Mayfield Lake is a reservoir established by the construction of Mayfield Dam. Prior to the construction of the dam, the Tilton River joined forces with the Cowlitz River within this landscape. The dam, designed to forge the energy of this river confluence into electricity, was originally proposed in 1948. After 15 years of legal struggles, which ended in a U.S. Supreme Court decision, it was constructed and became operational in 1963. In this same year, Washington State Parks began to manage recreation along its shorelines.
The dam is a 250-foot-high, 850-foot-long concrete arch and gravity dam located near Mossyrock. It can generate a maximum of 162 megawatts of electricity, enough to supply about 58,000 homes. You can get a great look at the damn if you take the backroads that lead to the supply route.
Ike Kinswa State Park
The last couple of years, Theresa and I have been busy exploring Gifford Pinchot National Forest and Mt. St. Helen. After so much time on exploring the Pacific Northwest by sea kayak, it’s been a fun process finding inland wonders. We often drive over Mayfield Lake to get to the area and I’m always commenting on how picturesque it is.
Last month we decide to look for somewhere new to camp and I decided to see what were the options on this lake. That’s when we found Ike Kinswa State Park. I wasn’t sure what we were going to find but the reviews looked promising.
The park sits directly on the lake and although we were visiting in the offseason I’m sure it’s a popular destination during the summer season. There’s fishing, apparently you can catch tiger muskie, largemouth bass, kokanee, and rainbow trout. And the boat ramp provides for all the usual lake activities.
The original name of the park was Mayfield Lake State Park. However, in 1971 the name was changed to Ike Kinswa State Park in honor of Ike Kinswa, a well-respected Cowlitz Indian who lived along the shores of the rivers’ confluence. Over the years the park has grown in popularity as a camping and water recreation destination in central Lewis County.
We found the place quiet and most sites provide a good sense of privacy. We were lucky enough to find a site right on the lake and enjoyed the sunsets over the lake from our campfire.
For all the area has to offer what we enjoyed the most was hiking the Tilton River. The river originates in the Cascade Range and joins the lake near the north edge of the park. As we hiked upstream the surrounding hills closed in and we found ourselves briefly in a breathtaking canyon.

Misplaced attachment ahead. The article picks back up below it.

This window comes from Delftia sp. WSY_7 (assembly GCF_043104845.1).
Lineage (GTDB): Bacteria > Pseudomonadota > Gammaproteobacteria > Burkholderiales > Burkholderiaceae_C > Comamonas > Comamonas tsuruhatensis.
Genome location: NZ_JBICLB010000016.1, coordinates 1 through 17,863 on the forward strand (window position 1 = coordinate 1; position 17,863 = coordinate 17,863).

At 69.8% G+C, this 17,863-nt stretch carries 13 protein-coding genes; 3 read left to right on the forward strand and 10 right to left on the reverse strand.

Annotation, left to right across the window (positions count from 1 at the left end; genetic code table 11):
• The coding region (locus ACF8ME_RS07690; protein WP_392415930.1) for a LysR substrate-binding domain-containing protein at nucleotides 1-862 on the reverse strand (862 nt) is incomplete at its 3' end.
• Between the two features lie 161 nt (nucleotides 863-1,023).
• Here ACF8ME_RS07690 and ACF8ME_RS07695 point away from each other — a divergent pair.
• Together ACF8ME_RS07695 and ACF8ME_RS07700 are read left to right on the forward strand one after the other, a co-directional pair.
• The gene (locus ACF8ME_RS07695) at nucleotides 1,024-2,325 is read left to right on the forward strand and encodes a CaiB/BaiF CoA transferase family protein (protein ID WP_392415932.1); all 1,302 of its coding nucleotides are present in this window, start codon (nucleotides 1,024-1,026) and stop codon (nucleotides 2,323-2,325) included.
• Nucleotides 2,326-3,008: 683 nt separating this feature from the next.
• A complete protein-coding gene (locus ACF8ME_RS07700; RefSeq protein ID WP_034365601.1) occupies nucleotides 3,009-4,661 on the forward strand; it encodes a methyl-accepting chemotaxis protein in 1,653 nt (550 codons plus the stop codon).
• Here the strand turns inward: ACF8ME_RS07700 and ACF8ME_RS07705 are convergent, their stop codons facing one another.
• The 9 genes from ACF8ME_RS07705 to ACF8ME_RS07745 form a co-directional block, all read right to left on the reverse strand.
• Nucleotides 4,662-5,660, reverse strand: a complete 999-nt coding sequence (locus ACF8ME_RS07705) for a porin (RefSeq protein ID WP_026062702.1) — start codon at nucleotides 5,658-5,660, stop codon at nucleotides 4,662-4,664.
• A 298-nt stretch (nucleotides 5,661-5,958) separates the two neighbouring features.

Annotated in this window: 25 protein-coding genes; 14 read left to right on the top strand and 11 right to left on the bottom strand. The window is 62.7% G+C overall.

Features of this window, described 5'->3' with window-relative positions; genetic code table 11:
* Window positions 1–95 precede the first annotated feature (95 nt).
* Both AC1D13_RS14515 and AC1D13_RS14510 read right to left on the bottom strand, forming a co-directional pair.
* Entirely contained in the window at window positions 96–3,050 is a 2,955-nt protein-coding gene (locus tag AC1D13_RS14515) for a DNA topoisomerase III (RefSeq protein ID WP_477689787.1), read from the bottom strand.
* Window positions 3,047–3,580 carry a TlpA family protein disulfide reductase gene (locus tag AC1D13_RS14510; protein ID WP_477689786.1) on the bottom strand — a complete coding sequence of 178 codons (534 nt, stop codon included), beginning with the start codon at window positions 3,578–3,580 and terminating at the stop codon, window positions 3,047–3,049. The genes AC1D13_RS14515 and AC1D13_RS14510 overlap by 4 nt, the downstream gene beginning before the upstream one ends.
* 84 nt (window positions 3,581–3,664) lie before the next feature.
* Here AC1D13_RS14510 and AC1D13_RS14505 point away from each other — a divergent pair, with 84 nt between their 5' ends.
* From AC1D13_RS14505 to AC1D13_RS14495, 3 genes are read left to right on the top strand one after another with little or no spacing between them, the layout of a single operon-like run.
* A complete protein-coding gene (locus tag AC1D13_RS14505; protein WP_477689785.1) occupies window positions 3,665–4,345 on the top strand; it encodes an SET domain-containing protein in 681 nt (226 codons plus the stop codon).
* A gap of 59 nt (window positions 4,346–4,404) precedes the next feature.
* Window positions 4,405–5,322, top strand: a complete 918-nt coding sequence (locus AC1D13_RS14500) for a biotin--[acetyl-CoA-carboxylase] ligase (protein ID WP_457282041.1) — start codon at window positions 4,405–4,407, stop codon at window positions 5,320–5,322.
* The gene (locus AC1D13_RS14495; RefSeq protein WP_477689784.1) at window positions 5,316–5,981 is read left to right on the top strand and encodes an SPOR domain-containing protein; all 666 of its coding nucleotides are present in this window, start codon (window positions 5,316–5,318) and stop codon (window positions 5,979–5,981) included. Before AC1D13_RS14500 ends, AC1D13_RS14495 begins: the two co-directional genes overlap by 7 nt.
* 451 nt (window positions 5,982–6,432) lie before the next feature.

Go far enough and the terrain levels out again. We never found the end of the trail as the short days forced us to turn around but I’m sure we’ll be back soon to continue the exploration.
This is a little off topic but it’s such an interesting story I had to share it. The Tilton River is named for James Tilton who was the first Surveyor General of the Washington Territory and served as such from 1854 to 1861.
Tilton had brought a 12-year slave named Charles Mitchell. Although the majority of residents in the territory were anti-slavery lacking statehood they couldn’t vote a referendum against slavery.
However, in 1860 Charles was approached by members of the Crown Colony of Victoria and a plan was hatched to have him stow away on a ship bound for that port.
On September 24 of that year, with help, he sneaked aboard the Eliza Anderson and was hidden in the pantry. However, he was discovered by the Captain and forced to work for his passage until the Captain could return him to Tilton.
Mitchell was locked in the lamproom so as to prevent him from touching British soil where he could claim his freedom. The plan would have worked except for the community which met the Eliza Anderson once she docked. The Victora Sheriff took Mitchell into his custody and then quickly granted him his freedom.
Back in Washingon, Tilton filed a formal complaint and the ensuing international incident that follow makes for quite a read. It’s much too long for me to go into detail and Lorraine McConachy does a much better job of telling the story then I could. You can read the whole story here.